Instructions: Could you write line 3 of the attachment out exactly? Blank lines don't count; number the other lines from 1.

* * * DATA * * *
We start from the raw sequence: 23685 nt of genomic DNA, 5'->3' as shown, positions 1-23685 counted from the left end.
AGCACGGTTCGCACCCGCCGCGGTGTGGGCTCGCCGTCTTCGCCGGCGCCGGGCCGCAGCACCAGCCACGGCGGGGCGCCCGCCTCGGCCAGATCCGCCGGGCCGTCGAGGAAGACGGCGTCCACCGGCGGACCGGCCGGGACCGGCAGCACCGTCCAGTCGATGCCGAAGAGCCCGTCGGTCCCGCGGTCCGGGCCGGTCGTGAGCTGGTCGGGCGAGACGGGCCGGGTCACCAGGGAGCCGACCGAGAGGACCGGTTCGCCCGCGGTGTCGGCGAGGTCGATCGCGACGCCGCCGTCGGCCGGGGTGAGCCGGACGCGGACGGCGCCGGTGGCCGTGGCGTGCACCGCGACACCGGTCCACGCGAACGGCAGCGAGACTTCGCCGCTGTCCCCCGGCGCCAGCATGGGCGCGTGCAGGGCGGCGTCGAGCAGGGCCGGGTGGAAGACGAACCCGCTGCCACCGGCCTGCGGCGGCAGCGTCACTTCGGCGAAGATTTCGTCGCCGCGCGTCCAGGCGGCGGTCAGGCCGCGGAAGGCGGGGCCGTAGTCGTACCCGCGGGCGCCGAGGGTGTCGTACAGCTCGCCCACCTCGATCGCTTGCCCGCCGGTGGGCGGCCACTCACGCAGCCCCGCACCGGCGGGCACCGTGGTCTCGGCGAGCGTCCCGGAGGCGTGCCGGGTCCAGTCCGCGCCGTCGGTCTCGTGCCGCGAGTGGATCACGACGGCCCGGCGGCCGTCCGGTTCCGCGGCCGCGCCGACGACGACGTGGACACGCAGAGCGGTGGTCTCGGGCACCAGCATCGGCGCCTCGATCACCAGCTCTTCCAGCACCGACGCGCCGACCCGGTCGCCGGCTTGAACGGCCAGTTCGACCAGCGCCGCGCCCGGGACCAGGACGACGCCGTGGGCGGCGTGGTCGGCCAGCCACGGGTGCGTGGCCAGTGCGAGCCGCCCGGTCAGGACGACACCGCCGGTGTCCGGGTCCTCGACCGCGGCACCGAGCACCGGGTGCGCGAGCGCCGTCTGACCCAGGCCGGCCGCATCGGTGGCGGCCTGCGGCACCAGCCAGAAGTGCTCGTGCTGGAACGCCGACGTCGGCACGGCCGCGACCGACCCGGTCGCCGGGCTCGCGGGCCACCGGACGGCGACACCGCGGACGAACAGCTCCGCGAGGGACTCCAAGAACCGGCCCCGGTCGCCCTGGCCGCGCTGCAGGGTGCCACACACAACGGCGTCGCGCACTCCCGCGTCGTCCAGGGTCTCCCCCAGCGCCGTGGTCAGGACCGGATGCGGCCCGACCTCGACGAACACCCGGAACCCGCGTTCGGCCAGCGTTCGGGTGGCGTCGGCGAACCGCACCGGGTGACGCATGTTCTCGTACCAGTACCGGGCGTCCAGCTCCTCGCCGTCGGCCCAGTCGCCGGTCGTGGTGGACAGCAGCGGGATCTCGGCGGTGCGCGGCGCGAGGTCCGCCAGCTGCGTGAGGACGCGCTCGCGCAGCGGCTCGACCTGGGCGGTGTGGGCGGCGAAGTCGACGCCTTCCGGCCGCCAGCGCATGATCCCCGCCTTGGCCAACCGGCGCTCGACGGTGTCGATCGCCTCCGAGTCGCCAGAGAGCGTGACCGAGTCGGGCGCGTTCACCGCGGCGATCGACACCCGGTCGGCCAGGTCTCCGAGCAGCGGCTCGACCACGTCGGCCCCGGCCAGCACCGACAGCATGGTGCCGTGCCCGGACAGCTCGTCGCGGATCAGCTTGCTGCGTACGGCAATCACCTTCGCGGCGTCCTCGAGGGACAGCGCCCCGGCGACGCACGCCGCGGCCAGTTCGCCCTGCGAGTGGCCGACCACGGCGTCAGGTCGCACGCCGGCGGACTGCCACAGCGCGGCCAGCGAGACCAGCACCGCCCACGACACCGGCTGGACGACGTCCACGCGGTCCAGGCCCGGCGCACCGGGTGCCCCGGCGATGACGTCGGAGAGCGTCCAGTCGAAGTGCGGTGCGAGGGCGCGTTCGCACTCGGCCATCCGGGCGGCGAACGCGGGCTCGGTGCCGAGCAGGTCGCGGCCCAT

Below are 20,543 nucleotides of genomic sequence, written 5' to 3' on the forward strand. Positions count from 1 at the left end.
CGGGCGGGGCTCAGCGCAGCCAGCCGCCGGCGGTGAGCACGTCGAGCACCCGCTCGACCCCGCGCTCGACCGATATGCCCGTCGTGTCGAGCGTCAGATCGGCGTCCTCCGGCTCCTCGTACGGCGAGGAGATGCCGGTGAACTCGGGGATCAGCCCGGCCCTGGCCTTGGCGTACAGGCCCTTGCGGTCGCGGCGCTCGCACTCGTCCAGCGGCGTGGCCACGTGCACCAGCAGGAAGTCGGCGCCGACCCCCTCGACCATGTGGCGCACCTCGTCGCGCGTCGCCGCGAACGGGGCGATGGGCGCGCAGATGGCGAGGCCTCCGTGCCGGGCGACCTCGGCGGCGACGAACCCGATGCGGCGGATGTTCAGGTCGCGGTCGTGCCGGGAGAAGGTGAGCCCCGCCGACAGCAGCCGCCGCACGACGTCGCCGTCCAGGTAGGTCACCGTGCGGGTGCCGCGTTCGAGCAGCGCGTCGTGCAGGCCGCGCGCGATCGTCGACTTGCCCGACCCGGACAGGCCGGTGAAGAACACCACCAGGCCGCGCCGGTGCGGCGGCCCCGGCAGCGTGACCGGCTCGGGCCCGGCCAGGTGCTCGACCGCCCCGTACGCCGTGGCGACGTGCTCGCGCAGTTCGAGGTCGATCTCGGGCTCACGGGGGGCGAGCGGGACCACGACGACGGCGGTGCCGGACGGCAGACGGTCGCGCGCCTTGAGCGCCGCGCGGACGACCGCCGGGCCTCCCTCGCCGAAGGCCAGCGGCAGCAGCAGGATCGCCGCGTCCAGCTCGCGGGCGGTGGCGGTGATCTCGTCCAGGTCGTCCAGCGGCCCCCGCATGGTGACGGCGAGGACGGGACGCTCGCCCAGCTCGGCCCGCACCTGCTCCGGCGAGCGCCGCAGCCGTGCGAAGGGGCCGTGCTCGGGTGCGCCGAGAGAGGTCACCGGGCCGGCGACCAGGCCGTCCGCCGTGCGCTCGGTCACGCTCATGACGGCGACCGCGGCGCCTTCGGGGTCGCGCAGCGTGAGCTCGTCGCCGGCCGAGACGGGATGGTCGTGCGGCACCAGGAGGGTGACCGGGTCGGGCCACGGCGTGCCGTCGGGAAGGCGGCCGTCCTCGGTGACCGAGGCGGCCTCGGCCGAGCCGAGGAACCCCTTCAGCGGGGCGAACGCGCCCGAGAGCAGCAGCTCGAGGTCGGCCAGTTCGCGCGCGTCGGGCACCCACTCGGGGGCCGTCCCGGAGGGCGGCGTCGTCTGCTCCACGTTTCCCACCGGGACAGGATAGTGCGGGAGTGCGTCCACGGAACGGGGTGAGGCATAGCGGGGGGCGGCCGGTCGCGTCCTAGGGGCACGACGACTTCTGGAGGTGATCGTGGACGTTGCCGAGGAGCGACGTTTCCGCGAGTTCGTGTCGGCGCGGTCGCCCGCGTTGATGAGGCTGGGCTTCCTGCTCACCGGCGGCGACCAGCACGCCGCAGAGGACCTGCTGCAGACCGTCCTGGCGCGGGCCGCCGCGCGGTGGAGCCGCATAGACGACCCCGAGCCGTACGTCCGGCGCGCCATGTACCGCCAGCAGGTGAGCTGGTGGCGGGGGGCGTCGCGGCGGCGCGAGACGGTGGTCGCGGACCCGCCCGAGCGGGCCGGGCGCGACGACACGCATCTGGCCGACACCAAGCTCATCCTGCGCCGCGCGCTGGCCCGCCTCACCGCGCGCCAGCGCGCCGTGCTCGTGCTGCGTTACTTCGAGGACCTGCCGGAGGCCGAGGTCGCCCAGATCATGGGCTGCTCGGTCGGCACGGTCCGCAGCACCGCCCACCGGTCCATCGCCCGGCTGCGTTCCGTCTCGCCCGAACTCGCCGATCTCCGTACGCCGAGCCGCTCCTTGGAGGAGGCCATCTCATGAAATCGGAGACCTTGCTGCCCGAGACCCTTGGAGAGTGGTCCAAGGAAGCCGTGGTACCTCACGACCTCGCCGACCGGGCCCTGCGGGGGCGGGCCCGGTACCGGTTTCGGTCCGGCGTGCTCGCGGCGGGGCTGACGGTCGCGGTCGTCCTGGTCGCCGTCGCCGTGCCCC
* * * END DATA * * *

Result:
Below are 20,543 nucleotides of genomic sequence, written 5' to 3' on the forward strand. Positions count from 1 at the left end.